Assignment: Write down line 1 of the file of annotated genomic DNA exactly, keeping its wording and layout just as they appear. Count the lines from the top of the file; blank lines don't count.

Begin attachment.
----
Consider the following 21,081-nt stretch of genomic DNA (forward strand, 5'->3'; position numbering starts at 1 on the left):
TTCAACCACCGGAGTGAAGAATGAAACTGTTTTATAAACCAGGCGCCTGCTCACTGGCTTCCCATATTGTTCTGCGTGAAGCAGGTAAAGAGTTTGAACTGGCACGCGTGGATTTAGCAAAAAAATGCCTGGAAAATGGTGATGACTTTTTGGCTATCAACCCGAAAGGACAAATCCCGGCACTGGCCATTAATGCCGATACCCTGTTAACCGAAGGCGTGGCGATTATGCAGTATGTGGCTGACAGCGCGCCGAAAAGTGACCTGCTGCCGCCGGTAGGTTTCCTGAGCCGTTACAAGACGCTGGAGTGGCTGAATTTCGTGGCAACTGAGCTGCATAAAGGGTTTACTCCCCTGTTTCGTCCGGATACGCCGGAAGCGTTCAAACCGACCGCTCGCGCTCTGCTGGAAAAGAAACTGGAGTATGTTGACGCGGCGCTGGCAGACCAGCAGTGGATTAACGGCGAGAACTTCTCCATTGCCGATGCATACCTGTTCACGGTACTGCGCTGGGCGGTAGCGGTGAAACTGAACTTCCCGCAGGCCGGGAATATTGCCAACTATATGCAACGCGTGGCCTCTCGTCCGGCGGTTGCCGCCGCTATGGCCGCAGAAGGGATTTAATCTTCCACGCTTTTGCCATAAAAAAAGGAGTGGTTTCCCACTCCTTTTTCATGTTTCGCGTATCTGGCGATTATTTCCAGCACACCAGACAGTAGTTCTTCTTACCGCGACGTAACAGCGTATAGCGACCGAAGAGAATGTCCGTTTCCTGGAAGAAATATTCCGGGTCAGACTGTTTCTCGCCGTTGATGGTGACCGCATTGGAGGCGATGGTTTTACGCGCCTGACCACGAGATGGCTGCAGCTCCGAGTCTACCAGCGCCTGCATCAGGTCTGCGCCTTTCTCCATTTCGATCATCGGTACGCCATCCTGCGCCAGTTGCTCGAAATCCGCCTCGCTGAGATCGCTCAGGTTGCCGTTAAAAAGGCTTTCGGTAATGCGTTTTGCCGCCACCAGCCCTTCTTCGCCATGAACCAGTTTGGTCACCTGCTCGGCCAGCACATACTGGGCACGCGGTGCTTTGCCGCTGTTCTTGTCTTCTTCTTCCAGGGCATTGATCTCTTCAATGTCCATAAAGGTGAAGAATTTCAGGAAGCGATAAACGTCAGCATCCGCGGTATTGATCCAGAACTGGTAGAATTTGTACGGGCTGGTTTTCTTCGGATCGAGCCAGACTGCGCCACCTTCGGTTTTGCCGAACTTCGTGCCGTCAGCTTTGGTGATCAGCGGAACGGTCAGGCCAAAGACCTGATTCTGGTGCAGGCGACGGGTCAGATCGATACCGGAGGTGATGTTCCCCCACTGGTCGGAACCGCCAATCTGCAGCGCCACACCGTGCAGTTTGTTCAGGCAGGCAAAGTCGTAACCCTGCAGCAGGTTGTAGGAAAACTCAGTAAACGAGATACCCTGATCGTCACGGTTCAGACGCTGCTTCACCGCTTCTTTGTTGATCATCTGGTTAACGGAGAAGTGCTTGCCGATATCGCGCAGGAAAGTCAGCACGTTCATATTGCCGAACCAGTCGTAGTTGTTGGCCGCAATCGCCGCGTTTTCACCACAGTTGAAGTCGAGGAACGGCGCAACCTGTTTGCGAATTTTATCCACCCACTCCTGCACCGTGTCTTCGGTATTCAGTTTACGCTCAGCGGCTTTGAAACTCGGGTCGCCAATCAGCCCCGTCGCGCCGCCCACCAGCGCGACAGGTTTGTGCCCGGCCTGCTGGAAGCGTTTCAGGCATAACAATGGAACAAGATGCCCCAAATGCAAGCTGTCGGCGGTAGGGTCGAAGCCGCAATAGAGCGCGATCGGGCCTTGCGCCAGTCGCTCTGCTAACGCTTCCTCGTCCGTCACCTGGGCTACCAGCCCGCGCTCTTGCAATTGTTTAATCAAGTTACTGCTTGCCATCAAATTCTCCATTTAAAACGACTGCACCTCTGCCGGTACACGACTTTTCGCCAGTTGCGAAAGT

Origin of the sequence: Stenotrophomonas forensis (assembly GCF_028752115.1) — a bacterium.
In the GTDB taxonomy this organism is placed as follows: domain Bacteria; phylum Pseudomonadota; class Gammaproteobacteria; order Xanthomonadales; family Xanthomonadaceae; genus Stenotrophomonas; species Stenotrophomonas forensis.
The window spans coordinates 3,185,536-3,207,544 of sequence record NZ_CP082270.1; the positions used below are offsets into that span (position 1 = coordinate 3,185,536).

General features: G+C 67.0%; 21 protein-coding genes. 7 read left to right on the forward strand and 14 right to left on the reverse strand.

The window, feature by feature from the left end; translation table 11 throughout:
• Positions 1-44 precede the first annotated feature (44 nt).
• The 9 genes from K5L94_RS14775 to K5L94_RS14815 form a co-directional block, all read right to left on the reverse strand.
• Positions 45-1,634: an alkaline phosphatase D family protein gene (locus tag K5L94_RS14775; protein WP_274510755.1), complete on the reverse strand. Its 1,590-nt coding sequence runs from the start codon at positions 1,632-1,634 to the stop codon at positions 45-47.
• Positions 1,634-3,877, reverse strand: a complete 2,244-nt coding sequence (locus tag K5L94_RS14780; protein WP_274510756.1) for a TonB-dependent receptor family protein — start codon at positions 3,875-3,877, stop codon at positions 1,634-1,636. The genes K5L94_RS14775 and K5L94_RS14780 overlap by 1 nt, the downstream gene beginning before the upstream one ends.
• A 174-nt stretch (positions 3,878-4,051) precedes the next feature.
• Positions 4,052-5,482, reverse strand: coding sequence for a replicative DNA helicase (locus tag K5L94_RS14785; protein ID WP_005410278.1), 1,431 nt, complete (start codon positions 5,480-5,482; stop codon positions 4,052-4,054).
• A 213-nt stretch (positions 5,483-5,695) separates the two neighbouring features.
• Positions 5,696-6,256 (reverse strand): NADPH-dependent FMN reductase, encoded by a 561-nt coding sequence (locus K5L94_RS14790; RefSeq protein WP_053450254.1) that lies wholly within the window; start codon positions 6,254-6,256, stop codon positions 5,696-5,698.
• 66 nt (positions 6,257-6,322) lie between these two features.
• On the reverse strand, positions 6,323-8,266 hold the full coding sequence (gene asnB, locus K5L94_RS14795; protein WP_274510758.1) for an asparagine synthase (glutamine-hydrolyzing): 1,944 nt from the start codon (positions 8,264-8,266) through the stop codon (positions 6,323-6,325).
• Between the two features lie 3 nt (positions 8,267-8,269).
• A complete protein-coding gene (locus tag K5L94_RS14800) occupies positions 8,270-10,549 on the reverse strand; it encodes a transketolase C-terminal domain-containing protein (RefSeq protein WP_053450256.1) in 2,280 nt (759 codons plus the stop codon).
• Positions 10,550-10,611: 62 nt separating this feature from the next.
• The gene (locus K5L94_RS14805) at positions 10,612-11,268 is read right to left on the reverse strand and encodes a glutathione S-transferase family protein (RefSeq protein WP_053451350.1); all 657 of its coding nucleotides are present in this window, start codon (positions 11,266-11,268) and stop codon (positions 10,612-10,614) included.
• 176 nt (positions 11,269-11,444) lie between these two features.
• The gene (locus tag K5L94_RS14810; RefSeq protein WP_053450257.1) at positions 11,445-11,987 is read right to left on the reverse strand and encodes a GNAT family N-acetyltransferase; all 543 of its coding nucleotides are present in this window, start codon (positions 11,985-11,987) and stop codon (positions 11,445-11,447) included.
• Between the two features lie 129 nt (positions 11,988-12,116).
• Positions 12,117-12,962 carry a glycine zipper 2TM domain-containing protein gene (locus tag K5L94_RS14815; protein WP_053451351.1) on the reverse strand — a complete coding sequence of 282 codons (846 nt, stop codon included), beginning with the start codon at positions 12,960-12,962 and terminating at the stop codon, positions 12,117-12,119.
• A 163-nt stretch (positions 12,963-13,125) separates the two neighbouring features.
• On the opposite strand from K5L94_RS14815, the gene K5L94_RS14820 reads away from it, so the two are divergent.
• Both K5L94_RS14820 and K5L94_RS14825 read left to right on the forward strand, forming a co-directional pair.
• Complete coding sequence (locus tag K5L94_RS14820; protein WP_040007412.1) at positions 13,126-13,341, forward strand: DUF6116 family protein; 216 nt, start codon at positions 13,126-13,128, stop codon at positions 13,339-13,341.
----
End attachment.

Consider the following 21,081-nt stretch of genomic DNA (forward strand, 5'->3'; position numbering starts at 1 on the left):